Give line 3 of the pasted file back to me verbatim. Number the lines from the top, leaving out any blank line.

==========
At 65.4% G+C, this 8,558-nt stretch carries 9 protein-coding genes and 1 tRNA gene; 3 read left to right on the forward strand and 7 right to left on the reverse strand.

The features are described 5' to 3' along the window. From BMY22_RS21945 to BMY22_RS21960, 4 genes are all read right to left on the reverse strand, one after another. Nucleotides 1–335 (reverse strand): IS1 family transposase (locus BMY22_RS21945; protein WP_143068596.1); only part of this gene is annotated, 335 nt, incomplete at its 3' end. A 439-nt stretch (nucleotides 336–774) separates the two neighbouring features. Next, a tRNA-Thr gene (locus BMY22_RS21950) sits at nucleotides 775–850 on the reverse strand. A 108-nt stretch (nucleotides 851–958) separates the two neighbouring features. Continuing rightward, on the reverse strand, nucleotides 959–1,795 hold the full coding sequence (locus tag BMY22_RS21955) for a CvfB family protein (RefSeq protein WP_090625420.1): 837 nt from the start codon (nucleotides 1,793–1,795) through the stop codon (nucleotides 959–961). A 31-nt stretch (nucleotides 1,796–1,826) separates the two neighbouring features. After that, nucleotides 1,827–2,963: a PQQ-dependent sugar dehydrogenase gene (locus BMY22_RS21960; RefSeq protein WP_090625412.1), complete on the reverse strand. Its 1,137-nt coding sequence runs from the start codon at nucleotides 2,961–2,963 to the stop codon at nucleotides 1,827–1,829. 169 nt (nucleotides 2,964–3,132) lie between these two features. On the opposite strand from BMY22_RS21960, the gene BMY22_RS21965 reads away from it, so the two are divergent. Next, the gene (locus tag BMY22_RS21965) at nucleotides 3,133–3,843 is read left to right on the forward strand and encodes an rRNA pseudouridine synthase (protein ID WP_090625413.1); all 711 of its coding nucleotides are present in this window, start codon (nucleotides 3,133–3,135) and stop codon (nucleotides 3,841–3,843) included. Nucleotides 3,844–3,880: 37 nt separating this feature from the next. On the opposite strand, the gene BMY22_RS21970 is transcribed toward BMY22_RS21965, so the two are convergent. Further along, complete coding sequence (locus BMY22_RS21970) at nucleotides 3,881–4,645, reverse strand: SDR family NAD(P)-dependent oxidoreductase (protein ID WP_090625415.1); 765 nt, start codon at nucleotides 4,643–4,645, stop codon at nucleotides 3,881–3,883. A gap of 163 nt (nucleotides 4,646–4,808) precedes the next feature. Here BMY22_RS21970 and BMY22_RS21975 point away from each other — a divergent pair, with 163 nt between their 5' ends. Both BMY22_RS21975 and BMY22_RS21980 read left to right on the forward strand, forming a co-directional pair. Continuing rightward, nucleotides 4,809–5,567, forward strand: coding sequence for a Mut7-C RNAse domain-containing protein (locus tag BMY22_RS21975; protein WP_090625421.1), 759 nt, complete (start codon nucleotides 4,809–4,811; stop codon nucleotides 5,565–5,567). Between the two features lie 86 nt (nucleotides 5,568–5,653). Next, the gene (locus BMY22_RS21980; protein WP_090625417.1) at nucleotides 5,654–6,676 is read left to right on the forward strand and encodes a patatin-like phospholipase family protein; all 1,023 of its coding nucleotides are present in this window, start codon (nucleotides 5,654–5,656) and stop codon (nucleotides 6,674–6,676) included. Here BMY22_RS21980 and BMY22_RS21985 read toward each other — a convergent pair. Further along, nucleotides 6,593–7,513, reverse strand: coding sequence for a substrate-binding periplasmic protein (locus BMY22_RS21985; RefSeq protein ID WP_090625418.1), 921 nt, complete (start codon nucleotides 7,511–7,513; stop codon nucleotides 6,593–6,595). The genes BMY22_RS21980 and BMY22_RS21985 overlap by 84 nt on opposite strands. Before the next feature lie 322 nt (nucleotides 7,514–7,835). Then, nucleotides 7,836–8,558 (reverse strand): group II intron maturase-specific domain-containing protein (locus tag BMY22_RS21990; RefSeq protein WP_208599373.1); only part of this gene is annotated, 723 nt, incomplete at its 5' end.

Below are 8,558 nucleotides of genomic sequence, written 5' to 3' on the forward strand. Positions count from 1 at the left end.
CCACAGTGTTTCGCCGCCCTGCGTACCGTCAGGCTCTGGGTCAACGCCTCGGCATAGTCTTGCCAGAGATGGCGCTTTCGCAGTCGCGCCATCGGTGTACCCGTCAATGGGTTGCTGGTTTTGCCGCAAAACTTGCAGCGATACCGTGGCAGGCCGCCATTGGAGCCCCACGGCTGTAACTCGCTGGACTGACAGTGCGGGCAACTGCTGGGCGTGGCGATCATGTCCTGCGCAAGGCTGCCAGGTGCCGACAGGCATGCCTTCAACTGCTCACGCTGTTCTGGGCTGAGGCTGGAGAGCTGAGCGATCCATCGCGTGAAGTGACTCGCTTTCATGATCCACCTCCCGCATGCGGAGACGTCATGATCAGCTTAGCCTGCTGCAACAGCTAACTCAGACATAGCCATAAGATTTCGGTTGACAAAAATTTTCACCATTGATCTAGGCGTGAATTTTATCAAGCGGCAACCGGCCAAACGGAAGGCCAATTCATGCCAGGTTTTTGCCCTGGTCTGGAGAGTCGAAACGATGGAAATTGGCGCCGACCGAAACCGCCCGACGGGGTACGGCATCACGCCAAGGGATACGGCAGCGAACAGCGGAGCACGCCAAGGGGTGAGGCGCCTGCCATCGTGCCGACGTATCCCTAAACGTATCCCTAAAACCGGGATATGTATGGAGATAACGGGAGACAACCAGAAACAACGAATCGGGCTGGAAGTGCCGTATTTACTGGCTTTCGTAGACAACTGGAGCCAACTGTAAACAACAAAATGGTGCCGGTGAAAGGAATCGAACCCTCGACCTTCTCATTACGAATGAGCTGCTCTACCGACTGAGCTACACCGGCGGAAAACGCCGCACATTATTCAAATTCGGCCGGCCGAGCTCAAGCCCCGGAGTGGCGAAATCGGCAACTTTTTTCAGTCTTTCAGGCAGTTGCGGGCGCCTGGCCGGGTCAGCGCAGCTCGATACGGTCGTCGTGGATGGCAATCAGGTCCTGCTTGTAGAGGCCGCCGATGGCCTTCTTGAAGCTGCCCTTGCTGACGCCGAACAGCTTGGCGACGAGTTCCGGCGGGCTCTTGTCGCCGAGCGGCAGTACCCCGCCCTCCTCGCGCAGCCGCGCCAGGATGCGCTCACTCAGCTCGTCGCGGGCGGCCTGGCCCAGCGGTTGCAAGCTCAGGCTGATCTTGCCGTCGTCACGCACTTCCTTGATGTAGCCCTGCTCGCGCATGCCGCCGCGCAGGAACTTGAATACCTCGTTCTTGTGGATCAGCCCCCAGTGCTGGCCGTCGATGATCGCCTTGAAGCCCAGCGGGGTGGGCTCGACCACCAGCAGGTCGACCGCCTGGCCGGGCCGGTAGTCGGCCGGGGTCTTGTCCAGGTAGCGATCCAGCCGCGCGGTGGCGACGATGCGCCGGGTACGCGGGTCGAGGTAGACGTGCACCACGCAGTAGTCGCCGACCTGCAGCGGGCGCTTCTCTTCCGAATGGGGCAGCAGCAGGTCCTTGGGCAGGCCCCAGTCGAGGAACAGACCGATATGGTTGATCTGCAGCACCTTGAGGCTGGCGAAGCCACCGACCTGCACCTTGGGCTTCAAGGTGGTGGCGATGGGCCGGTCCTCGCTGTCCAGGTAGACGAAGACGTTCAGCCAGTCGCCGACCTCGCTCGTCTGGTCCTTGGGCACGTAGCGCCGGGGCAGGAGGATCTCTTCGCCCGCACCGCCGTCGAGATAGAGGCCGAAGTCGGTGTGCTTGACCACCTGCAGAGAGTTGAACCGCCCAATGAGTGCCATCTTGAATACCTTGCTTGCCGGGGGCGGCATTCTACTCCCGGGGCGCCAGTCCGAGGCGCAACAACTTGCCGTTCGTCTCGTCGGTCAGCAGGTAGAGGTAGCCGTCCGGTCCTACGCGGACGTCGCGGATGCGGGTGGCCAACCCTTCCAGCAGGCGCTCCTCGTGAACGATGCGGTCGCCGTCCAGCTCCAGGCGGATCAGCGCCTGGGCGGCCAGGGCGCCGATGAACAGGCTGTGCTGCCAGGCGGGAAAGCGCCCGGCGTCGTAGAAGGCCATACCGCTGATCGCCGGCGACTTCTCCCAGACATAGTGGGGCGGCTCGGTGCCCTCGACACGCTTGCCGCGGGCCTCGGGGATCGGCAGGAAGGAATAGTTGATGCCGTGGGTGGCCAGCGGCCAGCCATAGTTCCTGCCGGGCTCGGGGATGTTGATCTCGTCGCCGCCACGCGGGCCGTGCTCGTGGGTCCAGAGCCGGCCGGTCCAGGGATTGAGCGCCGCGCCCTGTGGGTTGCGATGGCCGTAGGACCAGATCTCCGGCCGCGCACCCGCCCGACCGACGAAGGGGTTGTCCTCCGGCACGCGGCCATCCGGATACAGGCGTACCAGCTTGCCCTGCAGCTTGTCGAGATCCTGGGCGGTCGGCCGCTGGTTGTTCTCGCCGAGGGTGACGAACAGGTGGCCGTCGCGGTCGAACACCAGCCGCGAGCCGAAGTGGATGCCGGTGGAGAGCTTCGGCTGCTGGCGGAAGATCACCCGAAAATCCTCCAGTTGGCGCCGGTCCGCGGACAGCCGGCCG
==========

Below are 8,558 nucleotides of genomic sequence, written 5' to 3' on the forward strand. Positions count from 1 at the left end.